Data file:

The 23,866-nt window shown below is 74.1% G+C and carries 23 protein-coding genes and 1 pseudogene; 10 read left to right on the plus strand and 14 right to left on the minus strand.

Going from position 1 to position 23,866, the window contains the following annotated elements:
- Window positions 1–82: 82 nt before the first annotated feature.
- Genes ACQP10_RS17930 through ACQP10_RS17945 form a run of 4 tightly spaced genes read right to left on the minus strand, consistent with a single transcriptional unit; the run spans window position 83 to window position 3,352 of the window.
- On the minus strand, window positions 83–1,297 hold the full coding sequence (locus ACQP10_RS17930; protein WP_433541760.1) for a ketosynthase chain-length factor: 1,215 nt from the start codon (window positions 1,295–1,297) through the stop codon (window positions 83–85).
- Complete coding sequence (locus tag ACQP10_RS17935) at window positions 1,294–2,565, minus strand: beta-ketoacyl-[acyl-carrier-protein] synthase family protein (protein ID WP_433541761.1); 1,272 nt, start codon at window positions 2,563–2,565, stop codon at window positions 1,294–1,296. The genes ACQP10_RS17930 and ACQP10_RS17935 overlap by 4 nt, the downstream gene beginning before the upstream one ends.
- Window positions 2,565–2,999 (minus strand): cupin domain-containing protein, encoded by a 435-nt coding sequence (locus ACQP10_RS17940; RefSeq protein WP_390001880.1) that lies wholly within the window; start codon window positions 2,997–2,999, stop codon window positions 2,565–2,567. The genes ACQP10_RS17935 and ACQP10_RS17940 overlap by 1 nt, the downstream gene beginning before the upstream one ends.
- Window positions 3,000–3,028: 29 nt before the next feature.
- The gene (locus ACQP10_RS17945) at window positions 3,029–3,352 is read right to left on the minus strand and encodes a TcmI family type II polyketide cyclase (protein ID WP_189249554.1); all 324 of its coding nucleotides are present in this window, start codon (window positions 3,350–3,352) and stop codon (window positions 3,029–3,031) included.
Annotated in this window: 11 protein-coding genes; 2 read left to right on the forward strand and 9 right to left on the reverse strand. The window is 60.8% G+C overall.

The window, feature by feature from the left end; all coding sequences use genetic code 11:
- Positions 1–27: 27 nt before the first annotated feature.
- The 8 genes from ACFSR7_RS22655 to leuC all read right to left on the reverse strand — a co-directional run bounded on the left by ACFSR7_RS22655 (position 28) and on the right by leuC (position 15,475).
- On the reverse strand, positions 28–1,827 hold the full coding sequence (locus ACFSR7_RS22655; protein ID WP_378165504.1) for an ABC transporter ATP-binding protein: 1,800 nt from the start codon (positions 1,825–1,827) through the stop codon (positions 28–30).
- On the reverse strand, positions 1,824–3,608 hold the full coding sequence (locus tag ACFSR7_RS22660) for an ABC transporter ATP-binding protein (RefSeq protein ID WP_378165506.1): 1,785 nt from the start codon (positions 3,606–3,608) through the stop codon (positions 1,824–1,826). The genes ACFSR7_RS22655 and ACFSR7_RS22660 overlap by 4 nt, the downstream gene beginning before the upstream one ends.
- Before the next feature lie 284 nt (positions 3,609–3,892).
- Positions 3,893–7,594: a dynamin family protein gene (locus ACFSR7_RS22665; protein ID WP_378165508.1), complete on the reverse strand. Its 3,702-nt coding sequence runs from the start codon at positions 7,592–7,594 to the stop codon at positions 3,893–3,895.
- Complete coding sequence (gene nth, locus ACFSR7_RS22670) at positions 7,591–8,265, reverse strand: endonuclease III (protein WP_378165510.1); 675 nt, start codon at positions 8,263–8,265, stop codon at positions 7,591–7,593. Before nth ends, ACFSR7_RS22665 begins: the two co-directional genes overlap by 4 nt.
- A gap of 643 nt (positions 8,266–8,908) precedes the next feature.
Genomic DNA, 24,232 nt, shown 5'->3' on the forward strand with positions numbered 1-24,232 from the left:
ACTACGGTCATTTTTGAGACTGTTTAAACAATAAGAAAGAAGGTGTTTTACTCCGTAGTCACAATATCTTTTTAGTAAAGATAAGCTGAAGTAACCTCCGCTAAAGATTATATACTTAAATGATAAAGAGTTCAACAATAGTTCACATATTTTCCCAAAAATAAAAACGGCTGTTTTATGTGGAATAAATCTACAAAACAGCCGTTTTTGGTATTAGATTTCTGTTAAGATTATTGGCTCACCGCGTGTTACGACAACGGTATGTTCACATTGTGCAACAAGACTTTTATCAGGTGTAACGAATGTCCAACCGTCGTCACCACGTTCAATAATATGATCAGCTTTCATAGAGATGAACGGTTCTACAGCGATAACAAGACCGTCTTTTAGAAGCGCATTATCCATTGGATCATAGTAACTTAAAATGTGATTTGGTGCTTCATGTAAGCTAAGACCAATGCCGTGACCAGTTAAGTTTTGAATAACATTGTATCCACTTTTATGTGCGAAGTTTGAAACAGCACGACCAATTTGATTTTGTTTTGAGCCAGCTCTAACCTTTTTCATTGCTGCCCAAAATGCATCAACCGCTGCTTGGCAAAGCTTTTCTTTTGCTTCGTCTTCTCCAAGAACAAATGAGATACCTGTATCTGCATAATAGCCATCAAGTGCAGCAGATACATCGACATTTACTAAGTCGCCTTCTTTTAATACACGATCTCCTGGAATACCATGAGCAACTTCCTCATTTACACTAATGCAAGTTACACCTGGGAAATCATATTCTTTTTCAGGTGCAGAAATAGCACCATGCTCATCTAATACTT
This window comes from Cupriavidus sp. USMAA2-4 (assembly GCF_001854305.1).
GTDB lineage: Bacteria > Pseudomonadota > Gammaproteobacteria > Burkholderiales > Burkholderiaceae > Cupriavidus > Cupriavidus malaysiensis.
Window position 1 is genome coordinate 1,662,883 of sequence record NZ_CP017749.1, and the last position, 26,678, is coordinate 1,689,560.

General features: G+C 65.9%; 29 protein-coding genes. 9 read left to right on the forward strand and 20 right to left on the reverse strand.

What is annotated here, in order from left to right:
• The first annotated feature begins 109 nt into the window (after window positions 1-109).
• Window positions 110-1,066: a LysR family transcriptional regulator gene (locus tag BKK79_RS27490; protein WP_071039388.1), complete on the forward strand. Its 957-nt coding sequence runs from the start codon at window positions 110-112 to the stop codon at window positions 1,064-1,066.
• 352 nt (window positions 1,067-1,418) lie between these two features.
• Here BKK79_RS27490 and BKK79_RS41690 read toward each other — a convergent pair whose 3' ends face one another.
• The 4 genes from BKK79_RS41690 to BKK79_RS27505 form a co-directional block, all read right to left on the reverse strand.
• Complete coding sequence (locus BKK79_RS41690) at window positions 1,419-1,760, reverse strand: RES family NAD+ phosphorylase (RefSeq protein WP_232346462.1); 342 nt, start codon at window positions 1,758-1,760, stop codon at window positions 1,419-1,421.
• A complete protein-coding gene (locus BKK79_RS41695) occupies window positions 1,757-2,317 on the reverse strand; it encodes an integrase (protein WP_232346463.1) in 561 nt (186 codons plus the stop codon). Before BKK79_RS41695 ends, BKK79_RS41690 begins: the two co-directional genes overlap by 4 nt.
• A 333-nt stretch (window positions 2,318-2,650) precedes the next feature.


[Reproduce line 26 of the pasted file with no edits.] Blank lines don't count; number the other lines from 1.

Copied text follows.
What is annotated here, in order from left to right: